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The Year of the Flood
Cover of The Year of the Flood
The Year of the Flood
MaddAddam Trilogy, Book 2
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From the Booker Prize--winning author of Oryx and Crake, the first book in the MaddAddam Trilogy, and The Handmaid's Tale. Internationally acclaimed as ONE OF THE BEST BOOKS OF THE YEAR by, amongst...
From the Booker Prize--winning author of Oryx and Crake, the first book in the MaddAddam Trilogy, and The Handmaid's Tale. Internationally acclaimed as ONE OF THE BEST BOOKS OF THE YEAR by, amongst...
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Description-

  • From the Booker Prize--winning author of Oryx and Crake, the first book in the MaddAddam Trilogy, and The Handmaid's Tale. Internationally acclaimed as ONE OF THE BEST BOOKS OF THE YEAR by, amongst others, the Globe and Mail, the New York Times, the New Yorker, and the Village Voice

    In a world driven by shadowy, corrupt corporations and the uncontrolled development of new, gene-spliced life forms, a man-made pandemic occurs, obliterating human life. Two people find they have unexpectedly survived: Ren, a young dancer locked inside the high-end sex club Scales and Tails (the cleanest dirty girls in town), and Toby, solitary and determined, who has barricaded herself inside a luxurious spa, watching and waiting. The women have to decide on their next move -- they can't stay hidden forever. But is anyone else out there?



    From the Trade Paperback edition.
 

Awards-

Excerpts-

  • From the book

    T H E G A R D E NWho is it tends the Garden,
    The Garden oh so green?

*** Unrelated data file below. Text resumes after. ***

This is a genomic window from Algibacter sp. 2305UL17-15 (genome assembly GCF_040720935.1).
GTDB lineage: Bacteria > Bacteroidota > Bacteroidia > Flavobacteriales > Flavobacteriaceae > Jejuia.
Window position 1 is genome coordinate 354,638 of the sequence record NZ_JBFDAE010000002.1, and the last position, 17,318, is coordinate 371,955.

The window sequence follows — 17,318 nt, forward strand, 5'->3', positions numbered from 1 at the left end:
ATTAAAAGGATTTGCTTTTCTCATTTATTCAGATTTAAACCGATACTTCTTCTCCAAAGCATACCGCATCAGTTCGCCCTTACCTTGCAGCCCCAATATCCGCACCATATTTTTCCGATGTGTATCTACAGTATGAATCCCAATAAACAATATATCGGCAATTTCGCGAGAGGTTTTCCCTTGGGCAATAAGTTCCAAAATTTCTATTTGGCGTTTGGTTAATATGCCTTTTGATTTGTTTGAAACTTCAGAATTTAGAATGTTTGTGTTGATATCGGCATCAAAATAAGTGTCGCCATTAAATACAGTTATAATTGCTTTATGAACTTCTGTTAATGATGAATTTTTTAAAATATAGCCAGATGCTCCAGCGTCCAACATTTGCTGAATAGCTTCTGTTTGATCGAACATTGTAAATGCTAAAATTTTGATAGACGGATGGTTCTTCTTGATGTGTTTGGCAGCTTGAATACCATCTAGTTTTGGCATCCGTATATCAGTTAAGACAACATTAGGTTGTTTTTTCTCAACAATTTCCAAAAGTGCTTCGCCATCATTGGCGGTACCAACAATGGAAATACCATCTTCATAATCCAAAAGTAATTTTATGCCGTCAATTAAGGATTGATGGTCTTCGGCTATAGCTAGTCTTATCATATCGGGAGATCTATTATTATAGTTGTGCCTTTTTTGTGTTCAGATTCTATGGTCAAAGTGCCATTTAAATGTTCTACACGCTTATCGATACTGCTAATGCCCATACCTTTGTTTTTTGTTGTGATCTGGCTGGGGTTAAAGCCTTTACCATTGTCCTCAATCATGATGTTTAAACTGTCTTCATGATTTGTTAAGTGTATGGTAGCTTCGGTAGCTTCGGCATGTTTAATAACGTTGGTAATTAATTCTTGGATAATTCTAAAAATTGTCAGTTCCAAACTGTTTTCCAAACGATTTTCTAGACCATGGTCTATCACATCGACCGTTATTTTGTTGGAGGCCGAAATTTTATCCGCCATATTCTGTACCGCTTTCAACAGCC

'Twas once the finest Garden
    That ever has been seen.

    And in it God's dear Creatures
    Did swim and fly and play;

    But then came greedy Spoilers,
    And killed them all away.

    And all the Trees that flourished
    And gave us wholesome fruit,

    By waves of sand are buried,
    Both leaf and branch and root.

    And all the shining Water
    Is turned to slime and mire,

    And all the feathered Birds so bright
    Have ceased their joyful choir.

    Oh Garden, oh my Garden,
    I'll mourn forevermore

    Until the Gardeners arise,
    And you to Life restore.

    From The God's Gardeners Oral Hymnbook


    1

    TOBY

    YEAR TWENTY- FIVE, THE YEAR OF THE FLOOD

    In the early morning Toby climbs up to the rooftop to watch the sunrise. She uses a mop handle for balance: the elevator stopped working some time ago and the back stairs are slick with damp, so if she slips and topples there won't be anyone to pick her up.

    As the first heat hits, mist rises from among the swath of trees between her and the derelict city. The air smells faintly of burning, a smell of caramel and tar and rancid barbecues, and the ashy but greasy smell of a garbage-dump fire after it's been raining. The abandoned towers in the distance are like the coral of an ancient reef -- bleached and colourless, devoid of life.

    There still is life, however. Birds chirp; sparrows, they must be. Their small voices are clear and sharp, nails on glass: there's no longer any sound of traffic to drown them out. Do they notice that quietness, the absence of motors? If so, are they happier? Toby has no idea. Unlike some of the other Gardeners -- the more wild-eyed or possibly overdosed ones -- she has never been under the illusion that she can converse with birds.